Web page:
Tuesday, October 8, 2019

Adding oil to Hong Kong's fire and resistance

Not the kind of adding oil we want to see!

I guess Communist China didn't get its wish on its 70th birthday...
Hong Kong's least popular Chief Executive ever held yet another one of her ridiculous press conferences today.  At least this one didn't take place at 4am and Carrie Lam didn't drop a bombshell at it like she did four days ago with her invocation of a colonial-era Emergency Regulations Ordinance to introduce a Face Covering Regulation.  However, she did raise many people's blood pressure and eyebrows with her statement that it's too early to say if that controversial -- to say the least -- regulation is a failure.

Consider this: the very announcement that the regulation would be implemented led to spontaneous protests that began with thousands of workers going out onto the streets of Central and spreading to virtually every other district of Hong Kong.  A good measure of the scale of the protests can be seen in the Hong Kong police having fired of a total of 267 rounds of tear gas, 106 rubber bullets and various bean bag rounds, sponge grenades and live rounds of ammunition between last Friday and yesterday.  And a good measure of the de facto shutting down of Hong Kong that ensued can be seen by way of the MTR shutting down earlier than is usual for a Friday night last Friday, not being in operation all day Saturday (bar for limited service between Central and the airport), having limited service and closing early at 6pm yesterday, and staying open only until 8pm today.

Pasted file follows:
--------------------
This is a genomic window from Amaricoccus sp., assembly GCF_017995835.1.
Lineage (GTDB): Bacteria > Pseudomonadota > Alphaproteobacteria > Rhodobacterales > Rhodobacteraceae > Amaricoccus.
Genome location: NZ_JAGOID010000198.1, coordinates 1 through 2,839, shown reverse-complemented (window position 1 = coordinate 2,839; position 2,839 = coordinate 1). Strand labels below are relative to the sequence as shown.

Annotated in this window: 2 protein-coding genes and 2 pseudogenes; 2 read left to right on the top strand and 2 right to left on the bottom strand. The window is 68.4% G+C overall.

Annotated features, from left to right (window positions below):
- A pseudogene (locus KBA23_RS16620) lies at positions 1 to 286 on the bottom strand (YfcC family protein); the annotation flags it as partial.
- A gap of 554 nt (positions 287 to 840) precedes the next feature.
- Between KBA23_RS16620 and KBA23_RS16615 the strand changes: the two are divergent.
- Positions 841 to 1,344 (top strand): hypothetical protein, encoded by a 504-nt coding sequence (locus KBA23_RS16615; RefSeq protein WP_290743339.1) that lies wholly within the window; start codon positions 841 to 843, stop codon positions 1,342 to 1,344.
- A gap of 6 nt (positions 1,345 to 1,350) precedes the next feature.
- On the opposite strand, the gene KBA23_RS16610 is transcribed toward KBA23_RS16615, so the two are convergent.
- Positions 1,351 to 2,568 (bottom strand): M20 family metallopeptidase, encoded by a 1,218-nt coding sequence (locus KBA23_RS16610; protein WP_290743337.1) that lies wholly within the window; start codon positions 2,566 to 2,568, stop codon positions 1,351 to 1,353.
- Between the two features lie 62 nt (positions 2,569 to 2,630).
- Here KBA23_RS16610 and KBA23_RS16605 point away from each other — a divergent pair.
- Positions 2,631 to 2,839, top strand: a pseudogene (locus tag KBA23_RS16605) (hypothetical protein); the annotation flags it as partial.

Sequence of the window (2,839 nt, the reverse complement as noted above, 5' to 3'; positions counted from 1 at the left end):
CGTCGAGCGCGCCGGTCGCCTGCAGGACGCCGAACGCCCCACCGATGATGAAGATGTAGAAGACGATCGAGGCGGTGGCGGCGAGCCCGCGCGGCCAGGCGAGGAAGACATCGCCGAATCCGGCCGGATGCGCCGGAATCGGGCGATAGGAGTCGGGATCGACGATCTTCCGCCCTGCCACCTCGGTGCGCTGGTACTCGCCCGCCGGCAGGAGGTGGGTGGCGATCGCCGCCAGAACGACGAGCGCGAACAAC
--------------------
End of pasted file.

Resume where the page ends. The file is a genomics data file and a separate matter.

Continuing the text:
Together with the regulation Carrie Lam introduced on Friday and the extradition bill she had sought to make law, the police brutality and officers acting like they are above the law when ostensibly enforcing the law is what has fueled so much of the fury that has made protesters out of peace-loving Hong Kongers.  It is utterly tragic when one realizes that if Carrie Lam had withdrawn the extradition bill before the police over-reaction of June 12th (rather than dragged her feet to do so until September 5th), pretty much all of the tumult that Hong Kong has undergone in the more than 100 days since may well not have taken place (and there would have been just one demand to satisfy the protest camp).
As it stands, many of the people out on the streets were loudly chanting this weekend that there were now six demands, not five -- with the sixth being the disbandment of the Hong Kong police force.  And possibly in light of Carrie Lam having added too much oil to the flames that are engulfing Hong Kong, protesters are no longer chanting "Hong Kong yan, ga yau" (Hong Kongers, add oil)" but, instead, the more incendiary "Hong Kong yan, fan kong (which has been translated both as resist, and revolt)!

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